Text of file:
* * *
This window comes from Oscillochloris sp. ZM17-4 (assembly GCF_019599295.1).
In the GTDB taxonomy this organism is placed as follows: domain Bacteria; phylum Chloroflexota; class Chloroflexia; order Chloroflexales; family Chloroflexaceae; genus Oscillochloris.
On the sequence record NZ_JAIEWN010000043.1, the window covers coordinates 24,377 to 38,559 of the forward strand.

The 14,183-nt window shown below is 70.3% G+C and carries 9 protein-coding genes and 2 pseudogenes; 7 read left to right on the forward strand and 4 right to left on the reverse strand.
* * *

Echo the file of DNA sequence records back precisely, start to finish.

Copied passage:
This window comes from Oscillochloris sp. ZM17-4 (assembly GCF_019599295.1).
In the GTDB taxonomy this organism is placed as follows: domain Bacteria; phylum Chloroflexota; class Chloroflexia; order Chloroflexales; family Chloroflexaceae; genus Oscillochloris.
On the sequence record NZ_JAIEWN010000043.1, the window covers coordinates 24,377 to 38,559 of the forward strand.

The 14,183-nt window shown below is 70.3% G+C and carries 9 protein-coding genes and 2 pseudogenes; 7 read left to right on the forward strand and 4 right to left on the reverse strand.